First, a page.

Tuesday, July 13, 2004

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Why do some sites prevent you from using the right-click function?

Such anti-right-click mechanisms are implemented to prevent visitors from viewing (and possibly stealing) the site's source code, copying and pasting text and saving images.

If you want to know how to stop people right-clicking on your own site, visit a free javascript snippet site like Dynamic Drive. Bear in mind though that none of these 'solutions' are totally foolproof. For instance, Firefox's javascript preferences menu allows users to prevent web sites from disabling their right-click context menu. Unticking a check box is hardly rocket science.

Sunday, July 11, 2004


Alcohol 120% is dead... no it's not, yes it is

Alcoholics everywhere began to quiver having ascertained that one of the the top two CD/DVD cloning tools was to be laid to rest owing to recently beefed up copyright legislation. The 'so long and thanks for all the fish' farewell message was posted on Alcohol Software's official home page, so why wouldn't it be genuine? According to Paul Pullen, general manager of Alcohol Software, the announcement was made not by the developers, but by Fubra Limited, the internet consultancy firm that formerly hosted the site and coordinated sales of the software on behalf of the Alcohol team.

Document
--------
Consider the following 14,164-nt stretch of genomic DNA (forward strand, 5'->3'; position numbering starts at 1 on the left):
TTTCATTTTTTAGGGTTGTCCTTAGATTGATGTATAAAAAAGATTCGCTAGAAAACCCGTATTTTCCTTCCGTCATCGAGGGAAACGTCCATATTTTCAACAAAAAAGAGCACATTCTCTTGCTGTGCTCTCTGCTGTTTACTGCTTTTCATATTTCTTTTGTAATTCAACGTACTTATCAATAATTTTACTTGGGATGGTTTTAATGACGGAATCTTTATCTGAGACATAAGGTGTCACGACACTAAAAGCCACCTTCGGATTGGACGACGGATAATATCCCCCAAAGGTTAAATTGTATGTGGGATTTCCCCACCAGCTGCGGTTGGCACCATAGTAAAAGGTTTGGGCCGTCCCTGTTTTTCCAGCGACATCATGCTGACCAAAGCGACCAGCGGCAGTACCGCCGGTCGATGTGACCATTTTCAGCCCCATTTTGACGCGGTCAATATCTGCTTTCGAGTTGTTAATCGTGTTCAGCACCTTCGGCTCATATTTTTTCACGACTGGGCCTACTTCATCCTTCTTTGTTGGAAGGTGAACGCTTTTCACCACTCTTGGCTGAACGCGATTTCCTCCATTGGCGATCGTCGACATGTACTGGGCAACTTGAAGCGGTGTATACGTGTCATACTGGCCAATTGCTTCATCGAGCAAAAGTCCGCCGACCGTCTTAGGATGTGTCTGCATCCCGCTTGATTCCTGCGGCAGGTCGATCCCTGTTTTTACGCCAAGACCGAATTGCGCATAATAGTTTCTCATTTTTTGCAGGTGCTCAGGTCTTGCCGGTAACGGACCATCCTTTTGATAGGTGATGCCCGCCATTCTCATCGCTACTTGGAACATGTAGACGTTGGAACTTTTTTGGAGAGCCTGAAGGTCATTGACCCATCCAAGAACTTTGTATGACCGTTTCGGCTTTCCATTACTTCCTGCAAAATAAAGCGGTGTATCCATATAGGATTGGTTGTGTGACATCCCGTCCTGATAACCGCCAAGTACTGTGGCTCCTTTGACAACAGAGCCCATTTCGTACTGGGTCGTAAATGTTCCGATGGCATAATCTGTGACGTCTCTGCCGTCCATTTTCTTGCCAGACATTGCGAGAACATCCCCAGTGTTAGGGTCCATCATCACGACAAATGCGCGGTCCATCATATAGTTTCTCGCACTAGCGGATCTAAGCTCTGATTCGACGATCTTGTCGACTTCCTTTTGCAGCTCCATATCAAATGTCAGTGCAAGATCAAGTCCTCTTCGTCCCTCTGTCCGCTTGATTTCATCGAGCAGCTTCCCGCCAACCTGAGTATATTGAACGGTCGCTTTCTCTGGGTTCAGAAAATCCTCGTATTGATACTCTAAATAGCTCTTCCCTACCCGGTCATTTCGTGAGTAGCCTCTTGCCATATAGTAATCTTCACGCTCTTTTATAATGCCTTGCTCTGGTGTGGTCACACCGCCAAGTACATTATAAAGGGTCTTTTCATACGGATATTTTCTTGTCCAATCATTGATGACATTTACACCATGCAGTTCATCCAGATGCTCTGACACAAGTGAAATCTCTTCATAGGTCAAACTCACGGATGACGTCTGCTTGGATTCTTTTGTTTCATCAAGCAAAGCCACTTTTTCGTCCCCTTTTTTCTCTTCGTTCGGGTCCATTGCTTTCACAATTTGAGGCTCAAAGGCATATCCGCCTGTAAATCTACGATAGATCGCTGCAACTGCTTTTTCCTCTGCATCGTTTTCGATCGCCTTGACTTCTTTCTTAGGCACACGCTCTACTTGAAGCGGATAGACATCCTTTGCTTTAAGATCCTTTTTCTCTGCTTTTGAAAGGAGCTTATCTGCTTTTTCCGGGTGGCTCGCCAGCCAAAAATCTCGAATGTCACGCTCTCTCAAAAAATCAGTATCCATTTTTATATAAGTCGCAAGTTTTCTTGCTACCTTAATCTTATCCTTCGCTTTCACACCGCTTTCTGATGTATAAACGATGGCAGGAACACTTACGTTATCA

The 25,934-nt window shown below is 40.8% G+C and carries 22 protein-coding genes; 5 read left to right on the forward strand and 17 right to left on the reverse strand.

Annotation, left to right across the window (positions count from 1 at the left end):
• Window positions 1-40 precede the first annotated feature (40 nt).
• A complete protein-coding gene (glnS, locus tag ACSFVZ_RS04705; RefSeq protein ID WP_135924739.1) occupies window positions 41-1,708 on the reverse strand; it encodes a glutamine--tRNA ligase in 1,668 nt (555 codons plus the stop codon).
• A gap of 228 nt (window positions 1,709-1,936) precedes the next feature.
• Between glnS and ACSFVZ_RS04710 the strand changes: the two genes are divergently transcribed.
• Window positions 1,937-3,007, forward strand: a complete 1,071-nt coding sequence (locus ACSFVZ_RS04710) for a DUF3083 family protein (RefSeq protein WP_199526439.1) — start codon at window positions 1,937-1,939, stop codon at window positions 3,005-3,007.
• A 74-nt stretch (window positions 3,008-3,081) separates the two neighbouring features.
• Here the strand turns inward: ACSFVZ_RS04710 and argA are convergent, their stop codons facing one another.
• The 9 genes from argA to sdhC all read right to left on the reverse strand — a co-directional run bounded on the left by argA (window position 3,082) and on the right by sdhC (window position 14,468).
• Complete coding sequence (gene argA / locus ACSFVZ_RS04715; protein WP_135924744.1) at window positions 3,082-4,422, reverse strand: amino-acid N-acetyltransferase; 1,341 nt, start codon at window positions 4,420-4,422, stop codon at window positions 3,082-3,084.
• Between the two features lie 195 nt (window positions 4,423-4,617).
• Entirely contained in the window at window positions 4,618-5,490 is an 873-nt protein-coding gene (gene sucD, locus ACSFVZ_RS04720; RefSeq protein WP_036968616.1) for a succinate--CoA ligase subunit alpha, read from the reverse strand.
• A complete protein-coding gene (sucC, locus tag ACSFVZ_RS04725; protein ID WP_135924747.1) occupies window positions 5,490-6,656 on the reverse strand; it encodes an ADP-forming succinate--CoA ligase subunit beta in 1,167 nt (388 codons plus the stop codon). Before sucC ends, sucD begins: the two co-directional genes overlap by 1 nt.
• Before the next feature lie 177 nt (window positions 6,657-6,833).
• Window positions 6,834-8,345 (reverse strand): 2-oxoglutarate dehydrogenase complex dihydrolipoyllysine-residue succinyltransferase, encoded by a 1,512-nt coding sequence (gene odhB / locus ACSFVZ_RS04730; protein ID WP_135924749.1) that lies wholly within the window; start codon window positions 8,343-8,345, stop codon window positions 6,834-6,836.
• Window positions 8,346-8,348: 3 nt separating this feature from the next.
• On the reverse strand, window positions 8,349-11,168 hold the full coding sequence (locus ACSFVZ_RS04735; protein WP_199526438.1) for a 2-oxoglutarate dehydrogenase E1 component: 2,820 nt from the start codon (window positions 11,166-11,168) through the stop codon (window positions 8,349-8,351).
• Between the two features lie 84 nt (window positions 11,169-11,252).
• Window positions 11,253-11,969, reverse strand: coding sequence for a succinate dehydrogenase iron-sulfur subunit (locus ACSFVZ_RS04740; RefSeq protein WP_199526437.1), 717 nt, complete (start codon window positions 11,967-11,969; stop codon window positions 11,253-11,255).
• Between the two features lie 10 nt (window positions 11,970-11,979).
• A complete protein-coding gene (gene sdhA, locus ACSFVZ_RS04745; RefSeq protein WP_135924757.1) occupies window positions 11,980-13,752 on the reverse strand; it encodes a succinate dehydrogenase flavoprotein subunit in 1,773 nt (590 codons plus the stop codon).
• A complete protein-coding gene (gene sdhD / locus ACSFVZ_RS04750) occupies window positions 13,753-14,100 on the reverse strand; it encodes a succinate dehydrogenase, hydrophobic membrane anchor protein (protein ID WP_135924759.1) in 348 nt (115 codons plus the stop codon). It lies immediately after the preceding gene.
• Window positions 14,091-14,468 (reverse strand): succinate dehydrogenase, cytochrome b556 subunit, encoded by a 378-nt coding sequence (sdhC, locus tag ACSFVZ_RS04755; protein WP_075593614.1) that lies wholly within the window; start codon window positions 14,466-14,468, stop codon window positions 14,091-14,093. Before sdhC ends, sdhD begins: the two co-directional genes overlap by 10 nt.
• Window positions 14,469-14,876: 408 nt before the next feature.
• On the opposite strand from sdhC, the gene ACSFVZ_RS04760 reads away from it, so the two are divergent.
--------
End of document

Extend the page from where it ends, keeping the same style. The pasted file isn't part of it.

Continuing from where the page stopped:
It is thought that this action was taken to avenge the developers' decision to terminate their relationship with Fubra once the current contract had expired. Nevertheless, to quash the rumours and confusion this move has generated, Paul insists that the Alcohol team have no intention to sell or retire their backup and emulation software; on the contrary, they are gearing up towards a new release and will continue to distribute their products via the alternative domain, Existing customers have been assured that their lifetime support agreements and access to future software updates will be upheld despite delays in verifying their licenses.

Thursday, July 01, 2004

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Amiga radar detects activity in Camp Winfellow

In April of this year, the developers of Winfellow, the no-nonsense Amiga emulator for the Windows platform, shook the dust from their sorely neglected source code and began the arduous task of converting it to the C programming language in preparation for a new release. The last offering was made available way back in November 2001, and until recently the Winfellow CVS repository lay dormant, leading fans to believe the project had been abandoned.

So far 5000 lines of code (20%) have been converted, the file system has been updated to use the UAE 0.8.22 code base and several bugs have been squished. The switch from Assembly code to C will bring with it the option to port the emulator to other platforms and make future debugging and the introduction of new features more straightforward. The developers are keen to recruit beta testers to ensure the comeback release is of the highest standard, so please don't hesitate to contact them if you have some time to spare and would like to keep the Amiga spirit alive.